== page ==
Dennis Hastert: Former U.S. House Speaker Indicted By Feds

Former United States House Speaker Dennis Hastert agreed to pay $3.5 million in apparent hush money to a longtime colleague, then lied to the FBI when asked about suspicious cash withdrawals from several banks, federal prosecutors alleged Thursday, according to the Chicago Tribune.

This case is quite interesting, but at the same time extremely complicated.

Hastert was accosted by someone in 2010 and allegedly agreed to pay this money to keep something quiet. According to the indictment, an unnamed longtime acquaintance of brought up “past misconduct” by the former speaker in the aforementioned 2010 conversation. Over the course of future conversations, Hastert agreed to commit the $3.5 million to the individual to “compensate for and conceal his prior misconduct.”

The two counts that Dennis Hastert faces are that he “did knowingly and willfully make materially false, fictitious and fraudulent statements and representations in a matter within the jurisdiction of the Federal Bureau of Investigation,” and “did knowingly and for the purpose of evading the reporting requirements of Title 31… structure and assist in structuring transactions… in United States currency in amounts under $10,000 in separate transactions on at least 106 occasions,” according to the Washington Post.

This case was pursued by the FBI and the IRS’s criminal investigation division.

Dennis Hastert served two decades in the House of Representatives, and was Speaker of the House from 1999 to 2007. This is the longest tenure by a Republican speaker in history. He resigned after overseeing a catastrophic election for the Republicans in 2006. Hastert now leads the lobbying sector of Dickstein Shapiro LLP, a law firm based in Washington, D.C.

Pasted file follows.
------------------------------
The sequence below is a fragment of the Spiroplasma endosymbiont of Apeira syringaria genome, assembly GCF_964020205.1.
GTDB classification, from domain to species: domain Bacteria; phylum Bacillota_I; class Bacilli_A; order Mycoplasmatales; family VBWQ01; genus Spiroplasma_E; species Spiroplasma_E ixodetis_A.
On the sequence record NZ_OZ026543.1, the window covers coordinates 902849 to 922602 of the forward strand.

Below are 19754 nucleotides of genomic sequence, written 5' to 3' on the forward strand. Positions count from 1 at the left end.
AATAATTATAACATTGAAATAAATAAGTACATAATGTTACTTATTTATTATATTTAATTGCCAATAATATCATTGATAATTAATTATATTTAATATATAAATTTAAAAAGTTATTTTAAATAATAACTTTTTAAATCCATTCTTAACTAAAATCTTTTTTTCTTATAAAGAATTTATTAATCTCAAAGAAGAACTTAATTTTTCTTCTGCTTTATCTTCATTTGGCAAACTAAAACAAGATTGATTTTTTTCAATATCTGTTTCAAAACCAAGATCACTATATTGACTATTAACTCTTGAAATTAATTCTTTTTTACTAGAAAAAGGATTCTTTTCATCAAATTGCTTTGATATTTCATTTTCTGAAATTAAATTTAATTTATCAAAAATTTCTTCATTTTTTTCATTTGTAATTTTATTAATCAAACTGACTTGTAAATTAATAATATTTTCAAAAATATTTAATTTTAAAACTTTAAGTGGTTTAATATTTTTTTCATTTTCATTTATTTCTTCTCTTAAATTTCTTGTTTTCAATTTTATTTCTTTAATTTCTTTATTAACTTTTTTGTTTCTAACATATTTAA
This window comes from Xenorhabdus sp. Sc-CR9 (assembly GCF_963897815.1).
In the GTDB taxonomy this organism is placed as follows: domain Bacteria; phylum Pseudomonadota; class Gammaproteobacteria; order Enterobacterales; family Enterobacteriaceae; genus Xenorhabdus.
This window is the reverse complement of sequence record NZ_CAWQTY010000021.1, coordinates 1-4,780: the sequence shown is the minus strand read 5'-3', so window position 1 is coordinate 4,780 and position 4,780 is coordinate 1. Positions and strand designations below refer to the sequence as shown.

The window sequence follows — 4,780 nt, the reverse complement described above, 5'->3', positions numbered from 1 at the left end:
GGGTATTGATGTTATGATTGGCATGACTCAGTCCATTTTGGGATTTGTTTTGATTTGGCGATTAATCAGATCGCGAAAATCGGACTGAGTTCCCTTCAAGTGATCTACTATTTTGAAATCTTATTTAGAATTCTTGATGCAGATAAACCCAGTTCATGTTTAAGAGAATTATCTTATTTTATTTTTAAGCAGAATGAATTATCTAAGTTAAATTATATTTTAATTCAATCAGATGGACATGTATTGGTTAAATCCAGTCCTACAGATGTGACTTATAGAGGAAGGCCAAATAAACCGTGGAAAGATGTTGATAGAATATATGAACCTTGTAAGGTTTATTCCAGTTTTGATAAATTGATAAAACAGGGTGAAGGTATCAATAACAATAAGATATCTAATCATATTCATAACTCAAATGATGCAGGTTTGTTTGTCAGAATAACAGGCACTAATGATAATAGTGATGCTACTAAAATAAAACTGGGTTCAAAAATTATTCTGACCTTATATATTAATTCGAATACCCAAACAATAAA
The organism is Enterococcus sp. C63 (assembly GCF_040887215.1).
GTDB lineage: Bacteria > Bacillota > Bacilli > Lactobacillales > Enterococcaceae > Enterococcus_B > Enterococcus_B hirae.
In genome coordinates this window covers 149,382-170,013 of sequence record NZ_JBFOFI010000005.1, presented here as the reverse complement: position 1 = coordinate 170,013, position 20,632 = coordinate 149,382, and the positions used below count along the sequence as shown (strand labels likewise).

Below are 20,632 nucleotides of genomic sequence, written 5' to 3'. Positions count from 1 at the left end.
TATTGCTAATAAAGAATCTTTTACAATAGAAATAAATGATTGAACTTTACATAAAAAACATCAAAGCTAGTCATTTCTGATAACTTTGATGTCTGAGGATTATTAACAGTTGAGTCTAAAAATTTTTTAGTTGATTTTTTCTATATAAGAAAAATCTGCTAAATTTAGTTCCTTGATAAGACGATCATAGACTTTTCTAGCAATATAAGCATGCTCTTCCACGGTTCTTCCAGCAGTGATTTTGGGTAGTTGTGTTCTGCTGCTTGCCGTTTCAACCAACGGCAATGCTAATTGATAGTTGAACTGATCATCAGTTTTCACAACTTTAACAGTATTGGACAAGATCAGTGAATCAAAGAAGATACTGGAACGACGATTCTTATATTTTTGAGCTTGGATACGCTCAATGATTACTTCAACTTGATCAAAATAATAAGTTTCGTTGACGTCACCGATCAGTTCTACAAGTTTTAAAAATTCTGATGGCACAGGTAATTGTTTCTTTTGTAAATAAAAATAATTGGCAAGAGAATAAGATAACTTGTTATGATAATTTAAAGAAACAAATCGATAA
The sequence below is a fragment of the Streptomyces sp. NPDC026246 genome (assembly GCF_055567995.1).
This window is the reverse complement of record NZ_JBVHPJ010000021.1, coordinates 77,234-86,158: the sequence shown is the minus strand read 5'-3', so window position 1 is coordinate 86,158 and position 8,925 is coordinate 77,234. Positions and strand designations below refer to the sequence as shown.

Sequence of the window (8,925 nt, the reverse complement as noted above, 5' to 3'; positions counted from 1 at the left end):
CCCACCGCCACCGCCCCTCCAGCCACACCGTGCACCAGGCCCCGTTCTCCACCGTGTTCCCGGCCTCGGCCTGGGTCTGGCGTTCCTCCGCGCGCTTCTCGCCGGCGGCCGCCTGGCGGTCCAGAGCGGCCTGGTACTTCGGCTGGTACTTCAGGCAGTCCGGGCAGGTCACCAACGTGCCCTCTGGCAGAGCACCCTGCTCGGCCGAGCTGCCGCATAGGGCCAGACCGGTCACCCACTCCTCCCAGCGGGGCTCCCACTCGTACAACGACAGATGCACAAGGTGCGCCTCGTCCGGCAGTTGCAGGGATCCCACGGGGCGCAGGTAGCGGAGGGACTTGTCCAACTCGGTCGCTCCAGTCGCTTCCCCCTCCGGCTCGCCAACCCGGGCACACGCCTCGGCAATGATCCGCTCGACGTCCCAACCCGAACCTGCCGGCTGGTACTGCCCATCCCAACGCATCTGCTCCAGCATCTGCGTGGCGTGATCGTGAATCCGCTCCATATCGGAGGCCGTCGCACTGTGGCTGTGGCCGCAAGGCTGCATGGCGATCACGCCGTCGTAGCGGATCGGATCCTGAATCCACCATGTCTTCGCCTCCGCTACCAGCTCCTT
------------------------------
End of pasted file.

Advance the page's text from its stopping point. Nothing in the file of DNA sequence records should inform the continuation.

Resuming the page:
Rumors had been bouncing around over the past couple of weeks in the Capitol of the Speaker’s legal problems. In an interview with Politico last week, Hastert denied his issues with the IRS and denied his indictment.

“I read what you heard but that’s not correct,” Hastert told Politico when asked about problems with the IRS. “I’m not going to talk to you.”

When a Politico reporter told him in a phone interview that he was soon to be indicted, Hastert responded by saying, “Well, it’s not true.”

“I’m not speaking to you right now, thanks,” Hastert said, before hanging up the phone.

The indictment was based on an investigation that commenced in 2013, three years after the original meeting between Hastert and the unnamed individual.

Hastert chimed into a discussion last year regarding Eric Cantor’s resignation as House Majority Leader.

Past court rulings have showed the aggression by the federal authorities.

Judge Diana Sykes added “”On the present record … this case shows every sign of being an overzealous prosecution for a technical violation of a criminal regulatory statute—the kind of rigid and severe exercise of law-enforcement discretion that would make Inspector Javert proud.”

[Image Source: Chris Maddaloni / CQ Roll Call]

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